Having gone through the tortuous steps required to get my Mac all set up with the software required to follow Josh’s tutorial, I then spotted the note at the end of his article that pointed to Icomoon. That turns out to be a fantastic service. You can pick and choose from the icons provided or you can upload your own vector shapes. Then you can assign the unicode slots you want to use for the icons and you can get the resulting font file base-64 encoded. Very, very cool!

There’s a whole slew of icon-font services like that out there now: Pictos, Web Symbols, and Symbolset with its ingenious use of ligatures to allow for an accessible fallback.

Jenn is currently casting a critical eye over each of these service over on the Nerdary: part one, part two, and part three are all deserving of your time and attention.

Navicon

Daniel recently asked a question on Twitter:

It was this article by Malarkey that he was looking for. Andy did a great job of comparing the iconography used for navigation in mobile apps and responsive sites. His conclusion:

Unless our navigation’s arranged in a grid (and so we should use a grid icon), I’m putting my weight behind three lines because I think it’s most recognisable as navigation to the average person.

The three-lines icon is certainly very popular, as can be seen in this collection of mobile navigation icons I gathered together on Dribbble.

But Tom has some reservations:

Andy Davies points out another potential issue:

I noticed this in the more recent versions of Android too. It does indeed look a little odd to see the same icon used in the browser chrome and in the document within the browser.

Double navigation (BUT WHAT DOES IT MEAN!?!?)

But I still think it’s a good shorthand for revealing a list of items.

The unicode character ☰ ☰ (U+2630) is the Chinese trigram for sky (or heaven)—one of the eight bagua. It consists of three horizontal lines. Now that could be a handy resolution-independent way of representing navigation.

Dribbble — Mobile First

Alas, when I tested this on a range of mobile devices, some of them just showed the square box of unicode disappointment. I had much better luck with the unicode symbol for black down-pointing triangle▼ (U+25BC).

Dribbble — Navigation link

Mind you, with a combination of @font-face and sub-setting we’re not limited to what the browser ships with—we can provide our own icons in a font file, like what Pictos is doing.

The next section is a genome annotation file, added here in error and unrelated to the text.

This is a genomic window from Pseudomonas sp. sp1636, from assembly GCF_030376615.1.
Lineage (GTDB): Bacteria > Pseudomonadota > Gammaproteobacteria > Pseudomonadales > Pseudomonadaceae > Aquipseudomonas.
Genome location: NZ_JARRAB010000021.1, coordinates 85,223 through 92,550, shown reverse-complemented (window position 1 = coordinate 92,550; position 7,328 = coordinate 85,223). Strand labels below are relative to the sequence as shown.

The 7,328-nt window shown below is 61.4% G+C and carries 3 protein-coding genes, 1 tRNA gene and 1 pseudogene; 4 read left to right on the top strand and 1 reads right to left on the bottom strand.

One Web, transcribed

I spoke at the DIBI conference back in June. It was a really good event, despite its annoying two-track format.

My talk was entitled One Web:

The range of devices accessing the web is increasing. We are faced with a choice in how we deal with this diversity. We can either fracture the web by designing a multitude of device-specific silos, or we can embrace the flexibility of the web and create experiences that can adapt to any device or browser.

The video has been online for a while now and I finally got ‘round to getting it transcribed. You can pop on over to the articles section and read One Web. I should really re-name that section of my site: “articles” isn’t the most accurate label for a lot of the stuff there.

If you prefer listening to reading, the audio is available for your huffduffing pleasure.

Adactio: Articles—One Web on Huffduffer

I also put the slides on Speakerdeck so you play along with the presentation.

I reprised this talk in Italy recently at the From The Front gathering. The audio from that is also online if you want to compare and contrast.

Jeremy Keith at From The Front 2011: One Web on Huffduffer

DIBI 2011

Farewell to June

June was a busy month.

July is looking a lot calmer. I’m going to be in Brighton for the whole month. I will, however, be using the time to prepare for the onslaught of events in the coming months. In September alone, Brighton will play host to a whole slew of events falling under the banner of the Brighton Digital Festival:

I’m going to be spending my non-travelling time this month preparing a workshop to precede dConstruct. Keep an eye on the site for more details very soon.

Oh, and remember: tickets for dConstruct go on sale this Tuesday, July 5th.

Newcastling

Usually when I go to a conference it involves crossing a body of water to arrive on foreign shores, often in Europe or America. But the last two events I attended were much closer to home.

Two weeks ago there was Web Directions @media in London. Thank you to everyone who provided questions for the Hot Topics Panel. It went swimmingly, thanks to the eloquence and knowledge of the panelists: Brian, Relly, Bruce and Douglas Fucking Crockford. There was a surprising lack of contentiousness on the panel but I made up for it by arguing with the audience instead. Once the audio is available I’ll be sure to get it transcribed like I did last year.

I just got back from another conference that didn’t involve crossing any international boundaries: DIBI in Newcastle.

Tyneside